### Abstract

A method of applying network flow analyses during real time power system operation, to provide better network connectivity visualization, is developed and presented. Graph theory network flow analysis is capable of determining the maximum flow that can be transported between two nodes within a directed graph. These network flow algorithms are applied to a graphical representation of a power system topology to determine the minimum number of system branches needed to be lost in order to guarantee disconnecting the two nodes in the system that are selected. The number of system branches that are found serves as an approximate indicator of system vulnerabilities. The method used in these connectivity analyses makes use of well known graph theory network flow maximum flow algorithms, but also introduces a new algorithm for updating an old network flow solution for the loss of only a single system branch. The proposed new algorithm allows for significantly decreased solution time that is desired in a real-time environment. The value of using the proposed method is illustrated by using a detailed example of the 2008 island formation that occurred in the Entergy power system. The method was applied to a recreation of the 2008 event using a 20,000-bus model of the Entergy system to show both the proposed method's benefits as well as practicality of implementation.

Original language | English (US) |
---|---|

Journal | IEEE Transactions on Power Systems |

DOIs | |

State | Accepted/In press - Jan 18 2016 |

### Fingerprint

### ASJC Scopus subject areas

- Electrical and Electronic Engineering
- Energy Engineering and Power Technology

### Cite this

*IEEE Transactions on Power Systems*. https://doi.org/10.1109/TPWRS.2016.2515368

**Power System Connectivity Monitoring Using a Graph Theory Network Flow Algorithm.** / Werho, Trevor; Vittal, Vijay; Kolluri, Sharma; Wong, Sze Mei.

Research output: Contribution to journal › Article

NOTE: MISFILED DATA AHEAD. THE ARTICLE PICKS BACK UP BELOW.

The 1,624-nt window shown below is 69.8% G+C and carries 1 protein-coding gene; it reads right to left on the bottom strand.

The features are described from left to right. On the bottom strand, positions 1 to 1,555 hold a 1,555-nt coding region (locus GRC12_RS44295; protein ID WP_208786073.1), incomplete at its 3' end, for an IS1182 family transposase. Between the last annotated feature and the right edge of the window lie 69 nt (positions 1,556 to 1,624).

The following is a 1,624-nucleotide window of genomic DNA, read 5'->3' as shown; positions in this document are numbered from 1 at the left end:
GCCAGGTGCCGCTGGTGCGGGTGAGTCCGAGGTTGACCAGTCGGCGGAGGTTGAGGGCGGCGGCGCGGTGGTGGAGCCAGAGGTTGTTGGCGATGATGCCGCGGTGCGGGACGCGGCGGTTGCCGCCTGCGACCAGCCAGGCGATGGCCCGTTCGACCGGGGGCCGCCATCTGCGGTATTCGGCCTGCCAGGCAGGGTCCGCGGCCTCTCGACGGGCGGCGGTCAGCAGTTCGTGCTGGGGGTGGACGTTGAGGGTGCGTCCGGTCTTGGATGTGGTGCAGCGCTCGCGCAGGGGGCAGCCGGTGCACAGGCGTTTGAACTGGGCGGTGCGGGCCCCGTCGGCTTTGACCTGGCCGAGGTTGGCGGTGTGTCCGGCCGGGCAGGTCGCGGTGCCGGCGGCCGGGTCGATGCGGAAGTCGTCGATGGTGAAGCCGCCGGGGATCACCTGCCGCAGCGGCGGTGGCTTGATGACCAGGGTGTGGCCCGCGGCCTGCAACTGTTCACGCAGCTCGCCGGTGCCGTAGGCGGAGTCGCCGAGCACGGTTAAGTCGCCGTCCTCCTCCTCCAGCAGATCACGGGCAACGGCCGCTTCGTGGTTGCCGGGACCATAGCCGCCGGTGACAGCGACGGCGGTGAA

*IEEE Transactions on Power Systems*. https://doi.org/10.1109/TPWRS.2016.2515368

}

TY - JOUR

T1 - Power System Connectivity Monitoring Using a Graph Theory Network Flow Algorithm

AU - Werho, Trevor

AU - Vittal, Vijay

AU - Kolluri, Sharma

AU - Wong, Sze Mei

PY - 2016/1/18

Y1 - 2016/1/18

N2 - A method of applying network flow analyses during real time power system operation, to provide better network connectivity visualization, is developed and presented. Graph theory network flow analysis is capable of determining the maximum flow that can be transported between two nodes within a directed graph. These network flow algorithms are applied to a graphical representation of a power system topology to determine the minimum number of system branches needed to be lost in order to guarantee disconnecting the two nodes in the system that are selected. The number of system branches that are found serves as an approximate indicator of system vulnerabilities. The method used in these connectivity analyses makes use of well known graph theory network flow maximum flow algorithms, but also introduces a new algorithm for updating an old network flow solution for the loss of only a single system branch. The proposed new algorithm allows for significantly decreased solution time that is desired in a real-time environment. The value of using the proposed method is illustrated by using a detailed example of the 2008 island formation that occurred in the Entergy power system. The method was applied to a recreation of the 2008 event using a 20,000-bus model of the Entergy system to show both the proposed method's benefits as well as practicality of implementation.

AB - A method of applying network flow analyses during real time power system operation, to provide better network connectivity visualization, is developed and presented. Graph theory network flow analysis is capable of determining the maximum flow that can be transported between two nodes within a directed graph. These network flow algorithms are applied to a graphical representation of a power system topology to determine the minimum number of system branches needed to be lost in order to guarantee disconnecting the two nodes in the system that are selected. The number of system branches that are found serves as an approximate indicator of system vulnerabilities. The method used in these connectivity analyses makes use of well known graph theory network flow maximum flow algorithms, but also introduces a new algorithm for updating an old network flow solution for the loss of only a single system branch. The proposed new algorithm allows for significantly decreased solution time that is desired in a real-time environment. The value of using the proposed method is illustrated by using a detailed example of the 2008 island formation that occurred in the Entergy power system. The method was applied to a recreation of the 2008 event using a 20,000-bus model of the Entergy system to show both the proposed method's benefits as well as practicality of implementation.

UR - http://www.scopus.com/inward/record.url?scp=84955143132&partnerID=8YFLogxK

UR - http://www.scopus.com/inward/citedby.url?scp=84955143132&partnerID=8YFLogxK

U2 - 10.1109/TPWRS.2016.2515368

DO - 10.1109/TPWRS.2016.2515368

M3 - Article

AN - SCOPUS:84955143132

JO - IEEE Transactions on Power Systems

JF - IEEE Transactions on Power Systems

SN - 0885-8950

ER -